As the protests continued Lynch told his members to do their jobs “with extreme” discretion, claiming that police might not have the full support of the City Hall. Many interpreted this as an instruction to engage in work slowdowns.

Two days later, Ismaaiyl Abdullah Brinsley, a 28-year-old black man, shot and killed two on-duty NY police officers, Rafael Ramos and Wenjian Liu, as they sat in their car on a Brooklyn before fleeing into the subway and committing suicide. He had declared his intent earlier, writing on an Instagram account, “I’m putting wings on pigs today. They take 1 of ours, let’s take 2 of theirs.”

Hours earlier he had shot his ex-girlfriend.

In the end de Blasio attended the funerals, but as he spoke thousands of police officers turned their backs as they stood in ranks outside the funerals. They turned their backs too as he addressed a press conference in a hospital where the officers lay dead.

Lynch held his own press conference outside.”There’s blood on many hands tonight,” he said. “That blood on the hands starts at City Hall in the Office of the Mayor.”

It was around this time that the crime figures evaporated and a police force ostensibly wedded to proactive Broken Windows policing abandoned its city.

While sympathy for the murdered officers and their families is universal, many are now losing their patience with Lynch and the Benevolent Association.

“The implied threat to the city’s elected leadership and electorate is clear: Cede leverage to the police in the course of negotiating labor agreements or risk an armed, organized army rebelling against civilian control,” wrote The Atlantic in December. “Such tactics would infuriate the right if deployed by any bureaucracy save law enforcement opposing a left-of-centre mayor.”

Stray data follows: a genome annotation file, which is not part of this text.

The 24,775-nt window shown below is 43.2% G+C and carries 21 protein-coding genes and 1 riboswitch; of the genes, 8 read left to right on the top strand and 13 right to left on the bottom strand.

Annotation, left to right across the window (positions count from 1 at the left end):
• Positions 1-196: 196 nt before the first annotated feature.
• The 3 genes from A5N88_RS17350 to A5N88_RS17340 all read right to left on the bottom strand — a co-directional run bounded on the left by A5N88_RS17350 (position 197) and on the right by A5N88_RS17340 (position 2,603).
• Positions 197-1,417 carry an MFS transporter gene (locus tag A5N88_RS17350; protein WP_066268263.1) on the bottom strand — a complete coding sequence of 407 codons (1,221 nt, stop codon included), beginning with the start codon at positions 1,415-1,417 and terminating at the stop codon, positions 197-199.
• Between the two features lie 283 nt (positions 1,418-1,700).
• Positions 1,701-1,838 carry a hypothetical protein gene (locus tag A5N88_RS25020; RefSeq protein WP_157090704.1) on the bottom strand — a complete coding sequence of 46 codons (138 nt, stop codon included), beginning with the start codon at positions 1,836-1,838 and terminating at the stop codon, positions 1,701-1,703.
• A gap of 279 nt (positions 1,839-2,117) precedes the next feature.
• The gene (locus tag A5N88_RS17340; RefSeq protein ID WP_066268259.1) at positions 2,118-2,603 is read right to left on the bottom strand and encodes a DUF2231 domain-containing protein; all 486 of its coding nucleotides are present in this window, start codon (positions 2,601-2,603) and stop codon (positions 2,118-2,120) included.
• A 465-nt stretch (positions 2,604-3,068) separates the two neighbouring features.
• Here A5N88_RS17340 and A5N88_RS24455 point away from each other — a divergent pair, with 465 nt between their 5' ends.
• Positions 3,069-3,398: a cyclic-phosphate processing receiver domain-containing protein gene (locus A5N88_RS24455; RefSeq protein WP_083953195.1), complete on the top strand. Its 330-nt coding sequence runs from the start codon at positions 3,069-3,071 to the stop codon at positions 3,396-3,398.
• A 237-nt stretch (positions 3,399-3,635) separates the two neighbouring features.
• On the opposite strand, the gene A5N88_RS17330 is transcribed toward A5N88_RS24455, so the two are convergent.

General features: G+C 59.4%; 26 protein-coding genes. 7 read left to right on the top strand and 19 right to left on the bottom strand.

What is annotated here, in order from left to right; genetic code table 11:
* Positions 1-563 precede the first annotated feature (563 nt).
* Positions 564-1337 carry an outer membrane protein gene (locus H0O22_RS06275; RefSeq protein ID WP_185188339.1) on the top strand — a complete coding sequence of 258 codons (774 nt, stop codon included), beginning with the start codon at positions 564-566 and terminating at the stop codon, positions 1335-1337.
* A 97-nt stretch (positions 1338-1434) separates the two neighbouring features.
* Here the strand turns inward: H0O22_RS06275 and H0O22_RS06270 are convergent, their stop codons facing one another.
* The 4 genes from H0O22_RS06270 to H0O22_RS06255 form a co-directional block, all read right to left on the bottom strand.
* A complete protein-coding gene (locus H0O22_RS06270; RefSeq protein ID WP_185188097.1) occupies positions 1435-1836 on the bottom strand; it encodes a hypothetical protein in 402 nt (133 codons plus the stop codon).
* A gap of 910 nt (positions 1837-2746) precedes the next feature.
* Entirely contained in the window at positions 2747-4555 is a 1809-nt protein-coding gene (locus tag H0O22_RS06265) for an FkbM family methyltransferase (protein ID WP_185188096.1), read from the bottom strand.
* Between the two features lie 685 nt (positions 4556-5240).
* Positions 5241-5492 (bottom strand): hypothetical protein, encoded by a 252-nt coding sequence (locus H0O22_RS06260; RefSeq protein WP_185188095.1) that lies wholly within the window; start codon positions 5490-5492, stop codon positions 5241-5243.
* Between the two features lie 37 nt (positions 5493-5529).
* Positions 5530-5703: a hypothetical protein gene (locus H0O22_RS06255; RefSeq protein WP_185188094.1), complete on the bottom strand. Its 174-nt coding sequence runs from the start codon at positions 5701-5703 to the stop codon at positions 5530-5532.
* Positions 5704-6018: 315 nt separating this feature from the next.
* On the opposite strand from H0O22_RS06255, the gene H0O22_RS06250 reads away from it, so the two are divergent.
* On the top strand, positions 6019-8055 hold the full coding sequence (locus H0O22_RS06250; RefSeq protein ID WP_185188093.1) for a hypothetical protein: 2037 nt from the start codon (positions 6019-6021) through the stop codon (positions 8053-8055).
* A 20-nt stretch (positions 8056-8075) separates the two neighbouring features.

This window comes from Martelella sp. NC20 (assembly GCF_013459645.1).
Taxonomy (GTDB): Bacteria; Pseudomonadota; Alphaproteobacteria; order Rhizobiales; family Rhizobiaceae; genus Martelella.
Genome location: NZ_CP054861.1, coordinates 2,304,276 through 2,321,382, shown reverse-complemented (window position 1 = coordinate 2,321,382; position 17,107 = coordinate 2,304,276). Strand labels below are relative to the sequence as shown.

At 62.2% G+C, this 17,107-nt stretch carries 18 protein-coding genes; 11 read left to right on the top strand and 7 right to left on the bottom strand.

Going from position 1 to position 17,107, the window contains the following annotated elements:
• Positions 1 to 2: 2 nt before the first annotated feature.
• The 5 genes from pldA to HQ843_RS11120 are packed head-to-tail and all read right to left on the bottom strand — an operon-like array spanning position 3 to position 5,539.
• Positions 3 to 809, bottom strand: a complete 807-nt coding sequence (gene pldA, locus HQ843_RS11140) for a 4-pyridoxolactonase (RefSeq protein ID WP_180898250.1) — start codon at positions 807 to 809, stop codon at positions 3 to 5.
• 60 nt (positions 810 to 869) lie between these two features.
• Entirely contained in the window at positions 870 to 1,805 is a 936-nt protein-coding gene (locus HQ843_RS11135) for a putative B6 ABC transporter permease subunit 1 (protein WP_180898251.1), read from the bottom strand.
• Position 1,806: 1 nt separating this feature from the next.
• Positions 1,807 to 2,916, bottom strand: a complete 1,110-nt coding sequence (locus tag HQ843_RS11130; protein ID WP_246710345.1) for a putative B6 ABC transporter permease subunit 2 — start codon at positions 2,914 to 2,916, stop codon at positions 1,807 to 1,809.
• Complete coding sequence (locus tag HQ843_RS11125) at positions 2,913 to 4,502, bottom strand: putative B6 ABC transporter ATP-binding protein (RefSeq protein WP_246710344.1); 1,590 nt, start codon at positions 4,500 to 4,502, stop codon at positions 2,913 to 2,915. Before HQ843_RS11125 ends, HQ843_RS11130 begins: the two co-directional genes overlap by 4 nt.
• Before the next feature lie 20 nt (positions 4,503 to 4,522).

Many commentators have referred to a police “temper tantrum”.

The New York Times railed in an editorial, “The problem is not that a two-week suspension of “broken windows” policing is going to unleash chaos in the city. The problem is that cops who refuse to do their jobs and revel in showing contempt to their civilian leaders are damaging the social order all by themselves.”

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Walking the Pyrenees – the summer I summoned the courage to do the best thing ever

Young and fit: Stephanie Bunbury resigned from her job to hike the Pyrenees with friends. Photo: Pam Wood Young and fit: Stephanie Bunbury resigned from her job to hike the Pyrenees with friends. Photo: Pam Wood
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Young and fit: Stephanie Bunbury resigned from her job to hike the Pyrenees with friends. Photo: Pam Wood

Young and fit: Stephanie Bunbury resigned from her job to hike the Pyrenees with friends. Photo: Pam Wood

The first day of our Pyrenean crossing, Bear confessed later, he thought he just wasn’t going to be able to do it. We only walked for a few hours and, as I remember, stopped for rather an extended lunch in one of those local restaurants the French do so well, but it was hot, very humid and very much uphill. It was also true that we hadn’t had the best night’s sleep, given that were under a bridge in Hendaye on the French coast – four of us in a row in our sleeping bags, with rain washing in and centuries’ stench of urine around us – after arriving too late to find the campground. Most of all, however, he knew we had an entire mountain range before us.